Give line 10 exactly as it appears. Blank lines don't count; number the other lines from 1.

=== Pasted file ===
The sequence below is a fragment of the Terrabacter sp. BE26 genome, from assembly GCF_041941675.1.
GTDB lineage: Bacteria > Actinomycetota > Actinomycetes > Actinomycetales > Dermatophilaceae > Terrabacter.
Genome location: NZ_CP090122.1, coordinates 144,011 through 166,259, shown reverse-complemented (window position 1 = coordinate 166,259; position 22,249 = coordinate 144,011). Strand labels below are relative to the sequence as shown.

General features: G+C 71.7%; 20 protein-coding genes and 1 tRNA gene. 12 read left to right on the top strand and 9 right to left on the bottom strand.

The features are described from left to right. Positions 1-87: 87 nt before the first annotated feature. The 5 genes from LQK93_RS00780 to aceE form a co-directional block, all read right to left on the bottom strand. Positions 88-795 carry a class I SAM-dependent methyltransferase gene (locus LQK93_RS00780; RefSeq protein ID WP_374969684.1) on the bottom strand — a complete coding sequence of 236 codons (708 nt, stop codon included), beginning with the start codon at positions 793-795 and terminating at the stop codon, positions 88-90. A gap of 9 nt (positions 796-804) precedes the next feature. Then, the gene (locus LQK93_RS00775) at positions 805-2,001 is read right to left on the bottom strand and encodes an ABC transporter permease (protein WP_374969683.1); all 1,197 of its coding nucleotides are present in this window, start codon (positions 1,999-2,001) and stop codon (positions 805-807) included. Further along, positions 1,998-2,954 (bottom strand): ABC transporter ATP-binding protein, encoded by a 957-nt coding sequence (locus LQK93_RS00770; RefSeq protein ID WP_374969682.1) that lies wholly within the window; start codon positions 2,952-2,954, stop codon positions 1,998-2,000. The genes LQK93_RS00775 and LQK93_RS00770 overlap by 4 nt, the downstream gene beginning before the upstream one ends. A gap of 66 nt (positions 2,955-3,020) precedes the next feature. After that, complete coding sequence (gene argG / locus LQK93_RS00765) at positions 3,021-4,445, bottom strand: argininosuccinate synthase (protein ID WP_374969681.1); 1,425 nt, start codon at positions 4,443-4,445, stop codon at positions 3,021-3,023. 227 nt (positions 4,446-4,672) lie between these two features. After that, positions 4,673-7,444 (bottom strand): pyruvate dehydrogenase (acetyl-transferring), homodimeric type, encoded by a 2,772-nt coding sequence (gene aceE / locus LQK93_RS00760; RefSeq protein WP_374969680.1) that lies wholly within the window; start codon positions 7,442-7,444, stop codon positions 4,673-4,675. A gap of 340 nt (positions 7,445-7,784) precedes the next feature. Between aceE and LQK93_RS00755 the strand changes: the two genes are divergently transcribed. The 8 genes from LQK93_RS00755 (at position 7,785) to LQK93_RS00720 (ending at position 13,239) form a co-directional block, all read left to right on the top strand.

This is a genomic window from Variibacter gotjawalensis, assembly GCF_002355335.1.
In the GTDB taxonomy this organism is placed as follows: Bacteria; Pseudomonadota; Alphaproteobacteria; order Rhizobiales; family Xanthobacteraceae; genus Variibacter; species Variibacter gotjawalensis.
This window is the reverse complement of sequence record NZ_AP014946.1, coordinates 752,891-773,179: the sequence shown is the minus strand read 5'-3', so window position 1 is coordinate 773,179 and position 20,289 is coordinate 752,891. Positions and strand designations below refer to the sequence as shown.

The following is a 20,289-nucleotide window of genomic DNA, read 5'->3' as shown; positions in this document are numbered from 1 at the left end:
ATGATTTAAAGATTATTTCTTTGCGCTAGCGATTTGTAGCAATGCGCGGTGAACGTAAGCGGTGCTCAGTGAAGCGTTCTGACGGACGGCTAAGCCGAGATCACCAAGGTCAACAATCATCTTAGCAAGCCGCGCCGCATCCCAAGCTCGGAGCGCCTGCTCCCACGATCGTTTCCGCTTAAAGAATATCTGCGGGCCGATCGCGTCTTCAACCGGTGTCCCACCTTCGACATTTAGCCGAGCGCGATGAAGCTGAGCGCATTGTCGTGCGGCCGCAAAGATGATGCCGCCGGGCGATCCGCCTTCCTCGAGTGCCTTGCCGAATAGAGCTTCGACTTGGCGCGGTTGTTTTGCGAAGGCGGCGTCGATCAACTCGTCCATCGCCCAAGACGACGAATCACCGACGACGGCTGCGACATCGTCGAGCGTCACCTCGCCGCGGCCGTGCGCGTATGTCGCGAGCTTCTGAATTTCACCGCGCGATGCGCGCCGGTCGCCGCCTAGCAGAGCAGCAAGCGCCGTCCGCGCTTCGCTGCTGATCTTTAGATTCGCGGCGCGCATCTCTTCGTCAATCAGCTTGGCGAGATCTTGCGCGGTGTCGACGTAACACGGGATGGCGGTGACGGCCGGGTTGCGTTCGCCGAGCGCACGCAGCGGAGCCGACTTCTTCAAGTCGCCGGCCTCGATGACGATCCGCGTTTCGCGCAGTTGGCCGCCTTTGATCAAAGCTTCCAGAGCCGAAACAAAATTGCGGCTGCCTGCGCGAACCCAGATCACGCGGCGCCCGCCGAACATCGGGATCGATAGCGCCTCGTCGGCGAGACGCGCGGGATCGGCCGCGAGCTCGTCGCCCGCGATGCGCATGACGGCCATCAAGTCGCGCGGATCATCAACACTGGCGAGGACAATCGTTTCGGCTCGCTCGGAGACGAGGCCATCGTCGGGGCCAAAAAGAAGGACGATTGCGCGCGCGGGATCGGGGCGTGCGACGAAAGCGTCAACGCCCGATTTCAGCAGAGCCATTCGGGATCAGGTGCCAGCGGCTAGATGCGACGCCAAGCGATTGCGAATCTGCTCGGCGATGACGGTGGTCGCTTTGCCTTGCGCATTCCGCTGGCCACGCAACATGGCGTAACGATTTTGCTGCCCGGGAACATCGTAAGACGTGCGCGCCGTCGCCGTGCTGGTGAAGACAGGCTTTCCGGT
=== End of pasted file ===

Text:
ATGATTTAAAGATTATTTCTTTGCGCTAGCGATTTGTAGCAATGCGCGGTGAACGTAAGCGGTGCTCAGTGAAGCGTTCTGACGGACGGCTAAGCCGAGATCACCAAGGTCAACAATCATCTTAGCAAGCCGCGCCGCATCCCAAGCTCGGAGCGCCTGCTCCCACGATCGTTTCCGCTTAAAGAATATCTGCGGGCCGATCGCGTCTTCAACCGGTGTCCCACCTTCGACATTTAGCCGAGCGCGATGAAGCTGAGCGCATTGTCGTGCGGCCGCAAAGATGATGCCGCCGGGCGATCCGCCTTCCTCGAGTGCCTTGCCGAATAGAGCTTCGACTTGGCGCGGTTGTTTTGCGAAGGCGGCGTCGATCAACTCGTCCATCGCCCAAGACGACGAATCACCGACGACGGCTGCGACATCGTCGAGCGTCACCTCGCCGCGGCCGTGCGCGTATGTCGCGAGCTTCTGAATTTCACCGCGCGATGCGCGCCGGTCGCCGCCTAGCAGAGCAGCAAGCGCCGTCCGCGCTTCGCTGCTGATCTTTAGATTCGCGGCGCGCATCTCTTCGTCAATCAGCTTGGCGAGATCTTGCGCGGTGTCGACGTAACACGGGATGGCGGTGACGGCCGGGTTGCGTTCGCCGAGCGCACGCAGCGGAGCCGACTTCTTCAAGTCGCCGGCCTCGATGACGATCCGCGTTTCGCGCAGTTGGCCGCCTTTGATCAAAGCTTCCAGAGCCGAAACAAAATTGCGGCTGCCTGCGCGAACCCAGATCACGCGGCGCCCGCCGAACATCGGGATCGATAGCGCCTCGTCGGCGAGACGCGCGGGATCGGCCGCGAGCTCGTCGCCCGCGATGCGCATGACGGCCATCAAGTCGCGCGGATCATCAACACTGGCGAGGACAATCGTTTCGGCTCGCTCGGAGACGAGGCCATCGTCGGGGCCAAAAAGAAGGACGATTGCGCGCGCGGGATCGGGGCGTGCGACGAAAGCGTCAACGCCCGATTTCAGCAGAGCCATTCGGGATCAGGTGCCAGCGGCTAGATGCGACGCCAAGCGATTGCGAATCTGCTCGGCGATGACGGTGGTCGCTTTGCCTTGCGCATTCCGCTGGCCACGCAACATGGCGTAACGATTTTGCTGCCCGGGAACATCGTAAGACGTGCGCGCCGTCGCCGTGCTGGTGAAGACAGGCTTTCCGGT